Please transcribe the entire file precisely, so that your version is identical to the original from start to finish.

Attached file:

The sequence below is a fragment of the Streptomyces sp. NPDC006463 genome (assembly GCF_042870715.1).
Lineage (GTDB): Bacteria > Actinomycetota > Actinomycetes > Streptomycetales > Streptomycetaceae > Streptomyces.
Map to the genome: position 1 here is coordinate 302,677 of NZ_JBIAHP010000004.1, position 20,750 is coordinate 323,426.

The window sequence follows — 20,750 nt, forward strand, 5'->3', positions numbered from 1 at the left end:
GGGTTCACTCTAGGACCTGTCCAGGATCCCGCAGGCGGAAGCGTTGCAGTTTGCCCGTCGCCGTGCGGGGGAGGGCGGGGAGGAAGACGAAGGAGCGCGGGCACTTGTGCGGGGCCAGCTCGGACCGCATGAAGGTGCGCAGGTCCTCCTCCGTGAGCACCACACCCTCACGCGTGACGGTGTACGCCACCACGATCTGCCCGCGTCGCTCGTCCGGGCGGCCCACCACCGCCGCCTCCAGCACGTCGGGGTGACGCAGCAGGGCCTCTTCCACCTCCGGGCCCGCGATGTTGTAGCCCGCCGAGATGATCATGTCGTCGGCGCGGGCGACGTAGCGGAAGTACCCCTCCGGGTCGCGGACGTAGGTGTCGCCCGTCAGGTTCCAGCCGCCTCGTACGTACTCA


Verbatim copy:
The sequence below is a fragment of the Streptomyces sp. NPDC006463 genome (assembly GCF_042870715.1).
Lineage (GTDB): Bacteria > Actinomycetota > Actinomycetes > Streptomycetales > Streptomycetaceae > Streptomyces.
Map to the genome: position 1 here is coordinate 302,677 of NZ_JBIAHP010000004.1, position 20,750 is coordinate 323,426.

The window sequence follows — 20,750 nt, forward strand, 5'->3', positions numbered from 1 at the left end:
GGGTTCACTCTAGGACCTGTCCAGGATCCCGCAGGCGGAAGCGTTGCAGTTTGCCCGTCGCCGTGCGGGGGAGGGCGGGGAGGAAGACGAAGGAGCGCGGGCACTTGTGCGGGGCCAGCTCGGACCGCATGAAGGTGCGCAGGTCCTCCTCCGTGAGCACCACACCCTCACGCGTGACGGTGTACGCCACCACGATCTGCCCGCGTCGCTCGTCCGGGCGGCCCACCACCGCCGCCTCCAGCACGTCGGGGTGACGCAGCAGGGCCTCTTCCACCTCCGGGCCCGCGATGTTGTAGCCCGCCGAGATGATCATGTCGTCGGCGCGGGCGACGTAGCGGAAGTACCCCTCCGGGTCGCGGACGTAGGTGTCGCCCGTCAGGTTCCAGCCGCCTCGTACGTACTCA